AFTER the high of a Grand Slam in 2009, defeats in two of their five matches in the just-ended RBS 6 Nations has left Ireland facing some tough questions and decisions.
So what now? Where exactly are we in terms of our preparations for next year’s World Cup?
Declan Kidney faces some big decisions, specifically with regard to changes he is going to have to make sooner or later.
And therein is the quandary, for the timing is going to be as important as the personnel changes.
In many ways it is unfortunate that Saturday’s defeat by hitherto bottom of the table Scotland marked the end of the campaign, for one can only speculate as to what might have happened had Ireland being playing again this or next weekend.
It was a wake-up call and having had that, it remains to be seen how long Kidney will persist with the status quo.
With 11 matches in which to get all of his pieces in place ahead of the forthcoming World Cup, the biggest of the many questions he must now answer — in his own head and heart, if not publicly — is when to start making changes.
His scrum most certainly is a problem he must address. Mind you, it has been for some time.
Does anyone seriously believe there a World Cup left in that
most loyal of servants, the redoubtable John Hayes, who will be hastening towards his 38th birthday come New Zealand 2011?
In the 2010 RBS 6 Nations we saw Ireland’s opponents opt to scrummage against them when free to do so.
But at least the Irish were confident about their line-out. Until, that is, Scotland knocked a little bit of the stuffing out of them on that count.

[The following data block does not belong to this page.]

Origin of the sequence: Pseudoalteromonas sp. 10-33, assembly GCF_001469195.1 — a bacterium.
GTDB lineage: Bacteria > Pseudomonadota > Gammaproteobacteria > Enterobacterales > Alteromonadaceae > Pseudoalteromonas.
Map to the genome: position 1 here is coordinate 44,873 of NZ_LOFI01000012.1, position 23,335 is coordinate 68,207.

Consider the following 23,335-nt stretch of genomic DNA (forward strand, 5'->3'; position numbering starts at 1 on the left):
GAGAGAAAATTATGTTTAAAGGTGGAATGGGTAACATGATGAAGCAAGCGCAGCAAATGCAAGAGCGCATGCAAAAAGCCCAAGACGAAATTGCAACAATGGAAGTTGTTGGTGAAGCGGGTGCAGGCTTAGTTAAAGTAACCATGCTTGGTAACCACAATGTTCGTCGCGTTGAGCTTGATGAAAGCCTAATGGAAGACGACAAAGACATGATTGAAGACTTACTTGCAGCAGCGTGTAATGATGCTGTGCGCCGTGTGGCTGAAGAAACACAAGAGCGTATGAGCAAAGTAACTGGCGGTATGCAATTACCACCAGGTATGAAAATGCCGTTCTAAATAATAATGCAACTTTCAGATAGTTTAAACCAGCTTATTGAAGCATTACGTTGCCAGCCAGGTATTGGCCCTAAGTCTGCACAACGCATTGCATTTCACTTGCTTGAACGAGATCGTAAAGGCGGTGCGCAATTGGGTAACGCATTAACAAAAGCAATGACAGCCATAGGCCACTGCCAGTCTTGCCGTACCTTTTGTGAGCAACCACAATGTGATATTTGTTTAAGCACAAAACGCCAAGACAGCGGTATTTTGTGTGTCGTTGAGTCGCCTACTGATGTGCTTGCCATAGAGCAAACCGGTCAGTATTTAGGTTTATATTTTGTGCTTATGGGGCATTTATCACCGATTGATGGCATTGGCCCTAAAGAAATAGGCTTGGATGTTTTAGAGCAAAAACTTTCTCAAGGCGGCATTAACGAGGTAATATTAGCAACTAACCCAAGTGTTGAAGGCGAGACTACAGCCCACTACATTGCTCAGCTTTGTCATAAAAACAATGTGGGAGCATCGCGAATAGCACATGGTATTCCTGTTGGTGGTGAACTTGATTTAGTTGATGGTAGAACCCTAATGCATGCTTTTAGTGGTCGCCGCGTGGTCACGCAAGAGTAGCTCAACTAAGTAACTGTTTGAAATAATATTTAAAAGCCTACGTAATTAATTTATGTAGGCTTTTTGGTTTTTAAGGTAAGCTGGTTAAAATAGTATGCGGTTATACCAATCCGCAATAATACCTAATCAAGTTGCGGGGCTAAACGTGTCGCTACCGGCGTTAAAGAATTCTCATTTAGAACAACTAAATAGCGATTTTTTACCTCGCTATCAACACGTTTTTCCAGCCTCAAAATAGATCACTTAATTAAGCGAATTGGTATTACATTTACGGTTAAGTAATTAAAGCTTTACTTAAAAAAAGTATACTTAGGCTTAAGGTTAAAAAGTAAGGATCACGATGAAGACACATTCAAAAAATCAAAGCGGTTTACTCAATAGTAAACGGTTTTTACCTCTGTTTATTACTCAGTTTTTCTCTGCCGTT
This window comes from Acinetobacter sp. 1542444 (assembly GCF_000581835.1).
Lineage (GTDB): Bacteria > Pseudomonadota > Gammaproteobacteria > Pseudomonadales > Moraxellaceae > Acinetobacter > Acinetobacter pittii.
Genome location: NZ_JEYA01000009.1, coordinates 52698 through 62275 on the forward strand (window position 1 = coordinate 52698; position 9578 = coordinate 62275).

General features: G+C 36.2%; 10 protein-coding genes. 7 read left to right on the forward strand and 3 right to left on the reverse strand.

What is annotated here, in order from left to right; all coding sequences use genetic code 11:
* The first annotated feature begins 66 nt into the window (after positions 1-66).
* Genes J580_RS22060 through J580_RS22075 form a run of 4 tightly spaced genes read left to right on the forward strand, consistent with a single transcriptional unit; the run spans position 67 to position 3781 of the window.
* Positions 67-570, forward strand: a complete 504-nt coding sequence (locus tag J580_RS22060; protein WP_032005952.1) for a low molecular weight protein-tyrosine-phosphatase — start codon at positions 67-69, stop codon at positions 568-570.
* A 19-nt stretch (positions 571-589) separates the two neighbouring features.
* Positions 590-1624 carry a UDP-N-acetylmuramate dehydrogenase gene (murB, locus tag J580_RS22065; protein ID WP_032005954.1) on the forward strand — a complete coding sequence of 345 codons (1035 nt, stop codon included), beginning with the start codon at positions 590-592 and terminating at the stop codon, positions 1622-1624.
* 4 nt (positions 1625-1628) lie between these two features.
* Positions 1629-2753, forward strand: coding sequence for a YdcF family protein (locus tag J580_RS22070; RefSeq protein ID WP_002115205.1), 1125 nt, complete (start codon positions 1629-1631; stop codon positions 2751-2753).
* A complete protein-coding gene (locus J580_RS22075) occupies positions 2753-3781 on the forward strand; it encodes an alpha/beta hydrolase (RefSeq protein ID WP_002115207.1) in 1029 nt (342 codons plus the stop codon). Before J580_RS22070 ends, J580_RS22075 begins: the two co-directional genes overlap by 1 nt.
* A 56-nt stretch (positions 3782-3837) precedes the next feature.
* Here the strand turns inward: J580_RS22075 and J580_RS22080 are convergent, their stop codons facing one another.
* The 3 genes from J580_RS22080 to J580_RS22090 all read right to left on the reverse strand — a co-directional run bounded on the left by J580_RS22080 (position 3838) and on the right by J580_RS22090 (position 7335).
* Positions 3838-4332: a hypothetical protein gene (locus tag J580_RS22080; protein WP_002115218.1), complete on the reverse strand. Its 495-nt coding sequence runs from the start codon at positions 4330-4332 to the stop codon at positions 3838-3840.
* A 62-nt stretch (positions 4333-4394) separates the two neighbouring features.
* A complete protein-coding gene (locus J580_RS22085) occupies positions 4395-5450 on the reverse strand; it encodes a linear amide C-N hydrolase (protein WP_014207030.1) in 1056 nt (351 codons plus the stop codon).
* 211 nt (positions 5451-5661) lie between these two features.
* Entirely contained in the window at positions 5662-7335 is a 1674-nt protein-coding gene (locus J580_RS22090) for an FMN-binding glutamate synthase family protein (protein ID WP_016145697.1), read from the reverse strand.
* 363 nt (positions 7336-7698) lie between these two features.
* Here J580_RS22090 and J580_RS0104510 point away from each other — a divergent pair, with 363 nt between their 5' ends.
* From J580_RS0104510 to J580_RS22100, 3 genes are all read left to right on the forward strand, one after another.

Post-match we heard Kidney and Paul O’Connell bemoaning the fact that Ireland would not, as a squad, have the opportunity to gather their thoughts, gird up their loins, regroup and perform again. ‘Back in the saddle’ and all of that.
After what happened in Paris, that was what they did in readiness for England. They went to Twickenham still smarting after events a fortnight earlier and, as a result, took to the pitch focused, fired up and determined to make amends.
And who knows? They might well have done the same after last weekend’s reversal.
But maybe not.
Because post-Paris the consensus was that February 13 had been a blip, a belief to which subsequent victories over England and Wales appeared to lend credence.
Now no-one is quite so sure. Because if one is being brutally honest, two defeats in the past five outings against opponents, all of whom had been beaten in the previous year’s series, is suggestive of something rather more worrying than an off-day.
Three out of five translates as a 40% failure rate against Northern Hemisphere opposition.
Following Down Under matches against New Zealand (June 12) and Australia (June 26), Ireland will sharpen their claws in autumnal dates at the Aviva Stadium against South Africa, Samoa, the All Blacks and Argentina, followed by a quintet of 2011 Six Nations outings.
And then will come the really big tests.